As part of a planned overhaul of the state’s public benefits programs, Pennsylvania Governor Tom Wolf has announced a plan that would redirect money currently used for General Assistance—a program that provides monthly cash payments for certain low- and no-income people who aren’t eligible for other public benefits—to a state housing fund.
The administration says the plan was developed partly in recognition that the Republican-controlled legislature could eliminate General Assistance outright pretty much any time, as it tried to do six years earlier (a state Supreme Court ruling last summer reinstated the program). Instead of having those funds taken away from the social safety net altogether, Wolf has proposed putting the money into the Pennsylvania Housing Affordability and Rehabilitation Enhancement Fund, which has administered money to almost every county in the state and, the administration believes, has more bipartisan support than General Assistance.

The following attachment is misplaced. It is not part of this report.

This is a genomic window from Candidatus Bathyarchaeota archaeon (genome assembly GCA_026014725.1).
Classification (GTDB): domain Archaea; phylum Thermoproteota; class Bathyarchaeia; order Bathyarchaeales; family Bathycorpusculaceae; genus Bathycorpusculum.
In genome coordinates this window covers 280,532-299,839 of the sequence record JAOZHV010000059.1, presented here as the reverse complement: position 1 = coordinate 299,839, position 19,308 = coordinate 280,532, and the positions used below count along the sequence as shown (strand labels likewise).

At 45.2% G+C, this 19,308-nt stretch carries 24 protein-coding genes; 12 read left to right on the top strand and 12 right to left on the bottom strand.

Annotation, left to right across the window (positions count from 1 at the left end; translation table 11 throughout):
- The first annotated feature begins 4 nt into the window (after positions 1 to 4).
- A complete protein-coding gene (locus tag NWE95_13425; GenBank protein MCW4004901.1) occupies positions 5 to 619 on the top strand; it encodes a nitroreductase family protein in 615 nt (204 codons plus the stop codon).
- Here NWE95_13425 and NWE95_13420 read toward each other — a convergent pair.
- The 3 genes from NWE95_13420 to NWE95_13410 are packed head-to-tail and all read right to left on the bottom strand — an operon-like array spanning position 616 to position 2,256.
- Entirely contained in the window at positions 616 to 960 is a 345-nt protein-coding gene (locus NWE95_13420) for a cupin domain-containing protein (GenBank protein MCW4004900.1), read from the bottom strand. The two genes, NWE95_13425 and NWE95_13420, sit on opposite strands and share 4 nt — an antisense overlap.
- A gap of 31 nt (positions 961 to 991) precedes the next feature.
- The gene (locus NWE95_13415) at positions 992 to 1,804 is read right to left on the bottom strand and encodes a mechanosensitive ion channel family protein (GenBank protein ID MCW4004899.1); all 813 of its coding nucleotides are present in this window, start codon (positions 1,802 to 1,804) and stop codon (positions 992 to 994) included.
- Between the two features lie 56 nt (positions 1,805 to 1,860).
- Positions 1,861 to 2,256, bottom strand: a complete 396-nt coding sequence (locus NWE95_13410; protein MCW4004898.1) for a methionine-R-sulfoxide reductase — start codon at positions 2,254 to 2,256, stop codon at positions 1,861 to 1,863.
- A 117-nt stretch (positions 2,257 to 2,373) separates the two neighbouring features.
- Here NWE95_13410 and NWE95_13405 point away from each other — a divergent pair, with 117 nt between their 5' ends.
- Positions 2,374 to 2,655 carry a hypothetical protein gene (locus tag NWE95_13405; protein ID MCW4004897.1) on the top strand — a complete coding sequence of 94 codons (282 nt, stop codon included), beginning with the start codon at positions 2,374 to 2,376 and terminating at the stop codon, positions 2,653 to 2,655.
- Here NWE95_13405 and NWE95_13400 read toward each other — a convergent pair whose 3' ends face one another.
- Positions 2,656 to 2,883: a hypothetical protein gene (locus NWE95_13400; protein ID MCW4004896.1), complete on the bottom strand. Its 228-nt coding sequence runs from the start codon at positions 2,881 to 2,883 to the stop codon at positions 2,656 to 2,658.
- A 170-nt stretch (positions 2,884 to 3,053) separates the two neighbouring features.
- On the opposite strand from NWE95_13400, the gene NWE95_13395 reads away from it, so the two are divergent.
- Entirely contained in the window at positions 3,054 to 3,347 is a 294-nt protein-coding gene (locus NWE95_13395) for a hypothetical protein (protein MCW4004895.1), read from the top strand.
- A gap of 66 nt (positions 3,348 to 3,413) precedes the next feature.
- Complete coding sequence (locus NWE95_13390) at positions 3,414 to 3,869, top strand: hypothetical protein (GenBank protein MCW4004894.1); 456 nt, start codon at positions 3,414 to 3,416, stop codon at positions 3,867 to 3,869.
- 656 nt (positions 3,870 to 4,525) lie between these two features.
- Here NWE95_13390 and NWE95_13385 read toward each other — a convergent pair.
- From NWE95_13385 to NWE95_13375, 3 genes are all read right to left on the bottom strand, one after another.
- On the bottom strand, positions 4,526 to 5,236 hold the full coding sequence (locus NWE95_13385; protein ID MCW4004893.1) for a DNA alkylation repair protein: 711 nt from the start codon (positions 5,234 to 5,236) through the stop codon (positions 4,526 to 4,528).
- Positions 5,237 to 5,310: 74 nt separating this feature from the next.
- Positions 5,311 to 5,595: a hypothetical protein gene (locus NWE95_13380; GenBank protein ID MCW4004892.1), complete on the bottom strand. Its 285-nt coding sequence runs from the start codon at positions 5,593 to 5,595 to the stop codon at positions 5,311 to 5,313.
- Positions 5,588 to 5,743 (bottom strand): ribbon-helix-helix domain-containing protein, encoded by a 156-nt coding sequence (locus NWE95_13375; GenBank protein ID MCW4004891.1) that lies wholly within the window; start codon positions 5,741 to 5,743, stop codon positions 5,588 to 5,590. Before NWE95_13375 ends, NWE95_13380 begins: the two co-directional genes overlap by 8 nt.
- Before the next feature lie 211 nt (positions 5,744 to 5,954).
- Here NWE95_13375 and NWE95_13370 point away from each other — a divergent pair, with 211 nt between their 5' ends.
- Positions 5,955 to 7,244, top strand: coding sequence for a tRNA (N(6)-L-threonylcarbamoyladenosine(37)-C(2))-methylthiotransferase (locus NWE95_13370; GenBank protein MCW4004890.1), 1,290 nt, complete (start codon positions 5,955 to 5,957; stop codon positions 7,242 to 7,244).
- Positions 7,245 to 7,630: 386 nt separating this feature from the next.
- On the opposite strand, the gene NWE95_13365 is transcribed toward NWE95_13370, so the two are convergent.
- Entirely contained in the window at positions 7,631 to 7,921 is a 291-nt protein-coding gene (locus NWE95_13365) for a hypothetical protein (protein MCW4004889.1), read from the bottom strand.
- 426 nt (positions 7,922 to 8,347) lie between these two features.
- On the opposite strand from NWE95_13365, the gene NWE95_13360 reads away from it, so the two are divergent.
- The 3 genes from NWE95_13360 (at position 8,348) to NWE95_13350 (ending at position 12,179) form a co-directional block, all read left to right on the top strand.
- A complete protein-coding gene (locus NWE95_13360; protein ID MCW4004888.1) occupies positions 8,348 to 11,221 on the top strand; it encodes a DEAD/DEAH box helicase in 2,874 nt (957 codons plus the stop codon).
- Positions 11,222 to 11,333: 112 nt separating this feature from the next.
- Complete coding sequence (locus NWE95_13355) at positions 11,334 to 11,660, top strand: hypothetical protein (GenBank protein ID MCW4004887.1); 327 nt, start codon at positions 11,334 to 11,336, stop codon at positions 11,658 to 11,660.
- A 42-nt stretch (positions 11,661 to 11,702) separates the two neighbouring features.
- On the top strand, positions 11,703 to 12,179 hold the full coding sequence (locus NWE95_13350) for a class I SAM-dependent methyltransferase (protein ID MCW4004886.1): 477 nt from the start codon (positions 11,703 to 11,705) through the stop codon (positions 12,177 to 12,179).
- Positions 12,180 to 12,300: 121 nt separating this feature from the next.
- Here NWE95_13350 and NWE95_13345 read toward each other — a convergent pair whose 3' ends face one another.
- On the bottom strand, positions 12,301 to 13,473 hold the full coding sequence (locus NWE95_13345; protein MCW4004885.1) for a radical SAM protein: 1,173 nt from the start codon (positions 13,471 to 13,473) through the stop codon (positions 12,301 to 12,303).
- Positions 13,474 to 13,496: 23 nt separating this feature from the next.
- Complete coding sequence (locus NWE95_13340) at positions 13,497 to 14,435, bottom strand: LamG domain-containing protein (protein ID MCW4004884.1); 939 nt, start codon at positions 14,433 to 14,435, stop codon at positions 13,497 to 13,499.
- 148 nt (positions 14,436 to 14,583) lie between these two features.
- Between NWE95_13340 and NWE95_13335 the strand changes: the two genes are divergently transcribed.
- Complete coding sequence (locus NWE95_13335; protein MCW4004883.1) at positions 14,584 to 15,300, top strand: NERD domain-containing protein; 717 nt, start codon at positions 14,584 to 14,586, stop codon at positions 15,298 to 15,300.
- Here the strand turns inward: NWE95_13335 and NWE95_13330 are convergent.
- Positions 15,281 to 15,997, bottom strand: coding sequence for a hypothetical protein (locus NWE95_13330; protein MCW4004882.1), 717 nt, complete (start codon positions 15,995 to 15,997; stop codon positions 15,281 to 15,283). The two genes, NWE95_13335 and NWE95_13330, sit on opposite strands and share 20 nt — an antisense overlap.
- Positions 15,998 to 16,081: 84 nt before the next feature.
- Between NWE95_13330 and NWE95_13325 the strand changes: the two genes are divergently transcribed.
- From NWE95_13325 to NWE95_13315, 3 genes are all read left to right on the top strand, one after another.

Meg Snead, the secretary of policy and planning for the Governor’s Office, emphasizes that the administration isn’t proposing that General Assistance be eliminated. It will present a budget that keeps the program intact, but is hoping to negotiate another use for that funding on the assumption that the Republican-led legislature will eliminate the program again.
The state Supreme Court decision that reinstated the program only found that the state legislature hadn’t followed proper procedures when it voted to eliminate the General Assistance program six years ago, not that the program couldn’t be eliminated. So last month, Republican Representative George Dunbar introduced another bill that would bring an end to the General Assistance program once again.
That’s part of the reason why Wolf is proposing an alternative to a program his administration would rather keep. “We hope that we would still be able to meet almost all the needs of this population and hopefully a broader population, while recognizing that cash benefits would no longer be available,” Snead says.